Getting the First Action Shot: BMX
I think this elevated angle cleans up the background. And I don't even need the hood. I'll take it, though. Does it feel like, we'll see if we can do this tethered. There we go, that's perfect. That's the first time we've used our cart on a pitch. Okay, Cory, when you're ready, let's give it another go. (camera clicking) Awesome, that looks great. Oh, that's really sweet. I'm gonna try to isolate. That looks good. You guys like that angle? I bet that's even better, just being. Okay, Cory, when you're ready, let's do it. (camera clicking) Great, so one thing that I'm being really conscious of, even though we're at Woodward, and Woodward's being super supportive, I'm not crazy about that W and the exit sign in the background. So I'm actually framing down, so that I'm just at the edge. I'm just isolating, I want this black wall, and some of these yellow lines. Now I'm exposing for the highlights. I'm opening up slightly, I'm probably a stop brighter than the highlights. And so really, I'm...
trying to capitalize on, this image is about Cory being off the ground, doing the bar spin, I think is what it's called, with his shadow right in that rectangle. Which is really, really cool. So let's see, yeah, okay. So the frame that you're seeing online now, I think this is as close to successful as I've done thus far. So by controlling the exposure, I'm exposing for those highlights, we're getting a nice rim light on Cory, he's almost isolated in that rectangle. That's looking pretty good. Hey, Cory, check this out if you want, on the computer, and see if, uh, we did this yesterday with Dylan and with Cody. But getting Cory's feedback about what's working or not working is super helpful.
Oh, I dig it, yeah.
Cool. And I feel like I'm a little off on that frame. Go forward one, Bly. Yeah, right there, that's kinda nice, where you're totally isolated.
This part, so what we got here, the framing of the shadow is brilliant. The timing of the bar spin is what we gotta work on. So we can do some more, I'll start earlier. That way the bars are backwards in the shadow.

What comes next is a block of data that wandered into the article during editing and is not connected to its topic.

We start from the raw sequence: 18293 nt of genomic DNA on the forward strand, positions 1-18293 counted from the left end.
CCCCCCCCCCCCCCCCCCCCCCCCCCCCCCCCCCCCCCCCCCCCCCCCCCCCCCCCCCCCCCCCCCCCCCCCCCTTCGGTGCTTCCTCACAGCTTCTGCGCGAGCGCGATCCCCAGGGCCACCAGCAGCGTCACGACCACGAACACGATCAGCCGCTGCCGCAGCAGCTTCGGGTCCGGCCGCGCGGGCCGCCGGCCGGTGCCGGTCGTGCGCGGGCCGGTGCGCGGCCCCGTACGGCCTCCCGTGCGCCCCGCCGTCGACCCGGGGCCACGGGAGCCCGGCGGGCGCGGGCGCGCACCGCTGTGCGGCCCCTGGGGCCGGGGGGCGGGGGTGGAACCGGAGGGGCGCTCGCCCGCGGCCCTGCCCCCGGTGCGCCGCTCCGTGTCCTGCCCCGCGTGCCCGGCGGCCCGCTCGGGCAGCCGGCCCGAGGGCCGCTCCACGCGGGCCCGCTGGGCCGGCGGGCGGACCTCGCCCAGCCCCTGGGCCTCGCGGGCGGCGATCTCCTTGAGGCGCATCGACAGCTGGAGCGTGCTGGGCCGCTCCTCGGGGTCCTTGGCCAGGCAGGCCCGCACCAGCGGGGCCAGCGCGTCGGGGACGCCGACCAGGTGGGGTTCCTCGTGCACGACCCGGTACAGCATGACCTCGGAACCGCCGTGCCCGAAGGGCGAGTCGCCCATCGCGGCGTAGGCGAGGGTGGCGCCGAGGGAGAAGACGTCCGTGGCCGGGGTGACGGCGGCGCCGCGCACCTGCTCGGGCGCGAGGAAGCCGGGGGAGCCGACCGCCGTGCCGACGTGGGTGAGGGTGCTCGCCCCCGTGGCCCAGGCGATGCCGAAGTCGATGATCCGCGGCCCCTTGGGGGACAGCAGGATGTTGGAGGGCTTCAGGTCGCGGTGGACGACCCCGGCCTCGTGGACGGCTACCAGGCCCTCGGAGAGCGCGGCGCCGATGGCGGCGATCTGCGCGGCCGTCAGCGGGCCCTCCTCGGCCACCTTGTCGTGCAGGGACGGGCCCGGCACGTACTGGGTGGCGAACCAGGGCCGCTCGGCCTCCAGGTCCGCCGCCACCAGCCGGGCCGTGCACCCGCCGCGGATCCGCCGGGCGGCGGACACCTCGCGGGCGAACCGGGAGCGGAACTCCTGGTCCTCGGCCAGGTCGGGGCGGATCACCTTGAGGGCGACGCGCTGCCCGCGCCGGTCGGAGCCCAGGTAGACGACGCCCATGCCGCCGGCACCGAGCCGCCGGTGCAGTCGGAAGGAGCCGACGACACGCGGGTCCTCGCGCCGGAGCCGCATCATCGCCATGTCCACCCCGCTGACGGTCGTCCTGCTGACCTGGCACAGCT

That's great, let's give it a few burns, and I'll try to stay in focus.
Capturing that moment.
If we're workin' together, tryin' to figure out the best place.
Cool. That looks good.
We're workin' together on the shadow, tryin' to figure out the best place to come from, so if we just aim for the little bit in the corner of the shadows.
Cool, great. Let's give it a couple more passes, and then we'll switch it up and try something new. And I think the idea, if you're watching from home, it just takes trying it over and over. I like to create the illusion that I do it in the first burst of images, but it turns out it almost never works that way. It's always shooting over and over. Okay. (camera clicking) Great, okay, and I know I let the Woodward W pop into the frame, but it's so dark back there that we're really not even seeing it. So, okay, I'm not sure if we got the better handlebar position. Let's give it one more go, Cory.
And right now I'm just pre-focusing. (camera clicking) Okay, there's no focus change. I'm at 50 millimeters, f4, I have plenty of depth of field. When I'm this far away from my subject I'm almost at infinity.
How was that landing, okay? Boom.
Cool, was that last frame? Go back one.
Cool, sweet. I mean, we can--
We can define a little more, like--
Yeah, let's do one last one and then we'll switch it up. We'll try something new. That looks great, Cory. Here's to natural light. And I'ma frame this one a little differently.
Alright? (camera clicks)
Yep, let's do it. (camera clicking) Okay, now you can see there I made Cory smaller in the frame, and just put more black space around him. And sometimes providing dead space for your editors or your client, you know Red Bull might want this picture in the content pool for dropping text in, because they're gonna advertise in a speaking engagement with Cory. So I'm just giving visual diversity here. Cool, that's great.
That's the one.
Awesome, alright, so, and again, in the reality I would work this situation more. I'd try 12 different locations, I'd go up high, I'd go down low, and keep on taking advantage of this light. But let's try something on this hump. I think that's pretty cool looking.
Let me, I'll roll over it a couple times.
And see which--
Most likely 'cause the sun's this direction, it's gonna be best, so.
Great, and I'll kind of watch and then make a decision about where I want to be to shoot. I know it's not gonna be right here, just given there's this some stuff in the foreground. (camera clicking) Okay, so that's gonna be tricky because he's not really in the light there.
How about that way?
Yeah, that way the light pool, it comes off the top of it.
Yeah, let's see what he's got. And it's really helpful, I'll say, to work with an athlete like Cory that's been around cameras so much. He understands the challenge.
I'll come over there.
Yeah, so after ridin' around on the hump a little bit, it looks like the lighting isn't particularly in the right spot to getting the photograph you want with the shadows.
That would probably be more like a strobe setup.
Yep, cool. And I think what's happening here is really important to point out. Cory's been around enough cameras, he understands what works and what doesn't work here. I saw it immediately as he went over the hump. I said oh, he's outta the light. Like, the hump's in the light, there's a big highlight, he's not in it. And making the call and just saying cool, this doesn't work right now, just saved us an hour. Because banging your head against a wall to make a picture that doesn't exist doesn't make sense. So instead, we're just gonna switch gears and figure out what's possible.